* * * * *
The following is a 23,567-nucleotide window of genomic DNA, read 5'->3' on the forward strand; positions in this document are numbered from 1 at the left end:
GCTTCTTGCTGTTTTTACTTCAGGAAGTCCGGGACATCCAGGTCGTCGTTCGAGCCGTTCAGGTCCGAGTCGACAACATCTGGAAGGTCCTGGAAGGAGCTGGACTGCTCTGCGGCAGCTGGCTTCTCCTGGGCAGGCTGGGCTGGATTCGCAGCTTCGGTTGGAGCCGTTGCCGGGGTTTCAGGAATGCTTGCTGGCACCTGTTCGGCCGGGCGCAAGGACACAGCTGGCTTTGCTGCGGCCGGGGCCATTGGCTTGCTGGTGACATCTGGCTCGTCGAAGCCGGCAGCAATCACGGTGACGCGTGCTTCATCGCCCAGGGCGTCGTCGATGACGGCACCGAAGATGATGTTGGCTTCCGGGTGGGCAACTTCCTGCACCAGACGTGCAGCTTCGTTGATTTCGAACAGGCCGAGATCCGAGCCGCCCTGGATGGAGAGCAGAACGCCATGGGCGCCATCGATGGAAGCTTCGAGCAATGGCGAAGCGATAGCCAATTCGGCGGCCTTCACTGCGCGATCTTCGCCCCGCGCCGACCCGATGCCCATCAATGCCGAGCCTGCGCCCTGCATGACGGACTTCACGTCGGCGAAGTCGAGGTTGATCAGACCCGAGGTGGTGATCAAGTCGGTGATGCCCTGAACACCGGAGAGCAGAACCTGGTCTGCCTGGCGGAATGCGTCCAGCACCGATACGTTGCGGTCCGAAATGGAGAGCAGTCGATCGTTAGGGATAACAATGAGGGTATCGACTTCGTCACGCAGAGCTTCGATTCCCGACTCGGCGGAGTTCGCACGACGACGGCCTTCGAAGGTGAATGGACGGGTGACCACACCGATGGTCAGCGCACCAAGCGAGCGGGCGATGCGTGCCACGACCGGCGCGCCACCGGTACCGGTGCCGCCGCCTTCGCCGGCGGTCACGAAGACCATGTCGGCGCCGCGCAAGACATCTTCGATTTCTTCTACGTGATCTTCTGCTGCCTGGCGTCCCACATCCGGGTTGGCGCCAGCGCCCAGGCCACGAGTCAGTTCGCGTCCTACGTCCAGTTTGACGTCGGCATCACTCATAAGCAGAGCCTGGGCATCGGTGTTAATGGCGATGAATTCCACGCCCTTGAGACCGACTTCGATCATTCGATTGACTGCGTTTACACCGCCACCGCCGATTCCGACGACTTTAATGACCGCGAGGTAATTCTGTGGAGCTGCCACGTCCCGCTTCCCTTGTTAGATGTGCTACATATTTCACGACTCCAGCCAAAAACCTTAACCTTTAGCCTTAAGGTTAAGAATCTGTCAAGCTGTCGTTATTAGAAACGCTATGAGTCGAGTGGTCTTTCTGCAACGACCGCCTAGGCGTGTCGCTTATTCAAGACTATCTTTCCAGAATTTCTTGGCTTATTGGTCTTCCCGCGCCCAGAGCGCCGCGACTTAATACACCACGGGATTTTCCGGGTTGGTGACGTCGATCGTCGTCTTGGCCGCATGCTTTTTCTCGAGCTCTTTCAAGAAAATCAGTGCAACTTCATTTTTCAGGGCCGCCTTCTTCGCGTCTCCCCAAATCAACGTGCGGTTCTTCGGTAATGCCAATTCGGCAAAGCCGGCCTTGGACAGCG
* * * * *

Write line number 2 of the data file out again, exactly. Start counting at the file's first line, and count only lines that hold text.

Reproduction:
GCTTCTTGCTGTTTTTACTTCAGGAAGTCCGGGACATCCAGGTCGTCGTTCGAGCCGTTCAGGTCCGAGTCGACAACATCTGGAAGGTCCTGGAAGGAGCTGGACTGCTCTGCGGCAGCTGGCTTCTCCTGGGCAGGCTGGGCTGGATTCGCAGCTTCGGTTGGAGCCGTTGCCGGGGTTTCAGGAATGCTTGCTGGCACCTGTTCGGCCGGGCGCAAGGACACAGCTGGCTTTGCTGCGGCCGGGGCCATTGGCTTGCTGGTGACATCTGGCTCGTCGAAGCCGGCAGCAATCACGGTGACGCGTGCTTCATCGCCCAGGGCGTCGTCGATGACGGCACCGAAGATGATGTTGGCTTCCGGGTGGGCAACTTCCTGCACCAGACGTGCAGCTTCGTTGATTTCGAACAGGCCGAGATCCGAGCCGCCCTGGATGGAGAGCAGAACGCCATGGGCGCCATCGATGGAAGCTTCGAGCAATGGCGAAGCGATAGCCAATTCGGCGGCCTTCACTGCGCGATCTTCGCCCCGCGCCGACCCGATGCCCATCAATGCCGAGCCTGCGCCCTGCATGACGGACTTCACGTCGGCGAAGTCGAGGTTGATCAGACCCGAGGTGGTGATCAAGTCGGTGATGCCCTGAACACCGGAGAGCAGAACCTGGTCTGCCTGGCGGAATGCGTCCAGCACCGATACGTTGCGGTCCGAAATGGAGAGCAGTCGATCGTTAGGGATAACAATGAGGGTATCGACTTCGTCACGCAGAGCTTCGATTCCCGACTCGGCGGAGTTCGCACGACGACGGCCTTCGAAGGTGAATGGACGGGTGACCACACCGATGGTCAGCGCACCAAGCGAGCGGGCGATGCGTGCCACGACCGGCGCGCCACCGGTACCGGTGCCGCCGCCTTCGCCGGCGGTCACGAAGACCATGTCGGCGCCGCGCAAGACATCTTCGATTTCTTCTACGTGATCTTCTGCTGCCTGGCGTCCCACATCCGGGTTGGCGCCAGCGCCCAGGCCACGAGTCAGTTCGCGTCCTACGTCCAGTTTGACGTCGGCATCACTCATAAGCAGAGCCTGGGCATCGGTGTTAATGGCGATGAATTCCACGCCCTTGAGACCGACTTCGATCATTCGATTGACTGCGTTTACACCGCCACCGCCGATTCCGACGACTTTAATGACCGCGAGGTAATTCTGTGGAGCTGCCACGTCCCGCTTCCCTTGTTAGATGTGCTACATATTTCACGACTCCAGCCAAAAACCTTAACCTTTAGCCTTAAGGTTAAGAATCTGTCAAGCTGTCGTTATTAGAAACGCTATGAGTCGAGTGGTCTTTCTGCAACGACCGCCTAGGCGTGTCGCTTATTCAAGACTATCTTTCCAGAATTTCTTGGCTTATTGGTCTTCCCGCGCCCAGAGCGCCGCGACTTAATACACCACGGGATTTTCCGGGTTGGTGACGTCGATCGTCGTCTTGGCCGCATGCTTTTTCTCGAGCTCTTTCAAGAAAATCAGTGCAACTTCATTTTTCAGGGCCGCCTTCTTCGCGTCTCCCCAAATCAACGTGCGGTTCTTCGGTAATGCCAATTCGGCAAAGCCGGCCTTGGACAGCG